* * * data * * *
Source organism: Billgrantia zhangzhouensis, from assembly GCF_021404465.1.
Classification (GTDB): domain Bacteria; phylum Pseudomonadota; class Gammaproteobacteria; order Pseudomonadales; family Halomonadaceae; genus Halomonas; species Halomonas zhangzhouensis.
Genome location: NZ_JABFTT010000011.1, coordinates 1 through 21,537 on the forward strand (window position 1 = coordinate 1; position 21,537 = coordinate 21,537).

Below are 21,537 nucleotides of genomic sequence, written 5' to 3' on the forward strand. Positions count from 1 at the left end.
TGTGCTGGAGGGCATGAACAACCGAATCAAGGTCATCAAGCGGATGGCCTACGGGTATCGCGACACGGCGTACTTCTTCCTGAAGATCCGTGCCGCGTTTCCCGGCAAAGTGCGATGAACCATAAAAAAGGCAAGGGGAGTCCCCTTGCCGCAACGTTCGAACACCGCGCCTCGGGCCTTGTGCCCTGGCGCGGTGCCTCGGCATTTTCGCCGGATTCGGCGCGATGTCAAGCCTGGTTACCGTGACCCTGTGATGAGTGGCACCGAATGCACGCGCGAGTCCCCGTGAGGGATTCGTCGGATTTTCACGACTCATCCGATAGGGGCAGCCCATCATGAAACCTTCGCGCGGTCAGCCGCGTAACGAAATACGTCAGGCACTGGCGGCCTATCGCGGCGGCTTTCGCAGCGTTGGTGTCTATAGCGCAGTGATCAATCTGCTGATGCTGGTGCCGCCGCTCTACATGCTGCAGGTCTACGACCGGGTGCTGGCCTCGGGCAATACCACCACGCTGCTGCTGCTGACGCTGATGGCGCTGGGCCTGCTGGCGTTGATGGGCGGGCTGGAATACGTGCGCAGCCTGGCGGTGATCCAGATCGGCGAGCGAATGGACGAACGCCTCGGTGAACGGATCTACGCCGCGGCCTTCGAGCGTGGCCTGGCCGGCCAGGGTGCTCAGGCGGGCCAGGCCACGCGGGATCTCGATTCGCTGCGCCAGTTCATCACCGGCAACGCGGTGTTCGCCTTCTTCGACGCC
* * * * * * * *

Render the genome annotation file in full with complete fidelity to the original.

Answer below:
Source organism: Billgrantia zhangzhouensis, from assembly GCF_021404465.1.
Classification (GTDB): domain Bacteria; phylum Pseudomonadota; class Gammaproteobacteria; order Pseudomonadales; family Halomonadaceae; genus Halomonas; species Halomonas zhangzhouensis.
Genome location: NZ_JABFTT010000011.1, coordinates 1 through 21,537 on the forward strand (window position 1 = coordinate 1; position 21,537 = coordinate 21,537).

Below are 21,537 nucleotides of genomic sequence, written 5' to 3' on the forward strand. Positions count from 1 at the left end.
TGTGCTGGAGGGCATGAACAACCGAATCAAGGTCATCAAGCGGATGGCCTACGGGTATCGCGACACGGCGTACTTCTTCCTGAAGATCCGTGCCGCGTTTCCCGGCAAAGTGCGATGAACCATAAAAAAGGCAAGGGGAGTCCCCTTGCCGCAACGTTCGAACACCGCGCCTCGGGCCTTGTGCCCTGGCGCGGTGCCTCGGCATTTTCGCCGGATTCGGCGCGATGTCAAGCCTGGTTACCGTGACCCTGTGATGAGTGGCACCGAATGCACGCGCGAGTCCCCGTGAGGGATTCGTCGGATTTTCACGACTCATCCGATAGGGGCAGCCCATCATGAAACCTTCGCGCGGTCAGCCGCGTAACGAAATACGTCAGGCACTGGCGGCCTATCGCGGCGGCTTTCGCAGCGTTGGTGTCTATAGCGCAGTGATCAATCTGCTGATGCTGGTGCCGCCGCTCTACATGCTGCAGGTCTACGACCGGGTGCTGGCCTCGGGCAATACCACCACGCTGCTGCTGCTGACGCTGATGGCGCTGGGCCTGCTGGCGTTGATGGGCGGGCTGGAATACGTGCGCAGCCTGGCGGTGATCCAGATCGGCGAGCGAATGGACGAACGCCTCGGTGAACGGATCTACGCCGCGGCCTTCGAGCGTGGCCTGGCCGGCCAGGGTGCTCAGGCGGGCCAGGCCACGCGGGATCTCGATTCGCTGCGCCAGTTCATCACCGGCAACGCGGTGTTCGCCTTCTTCGACGCC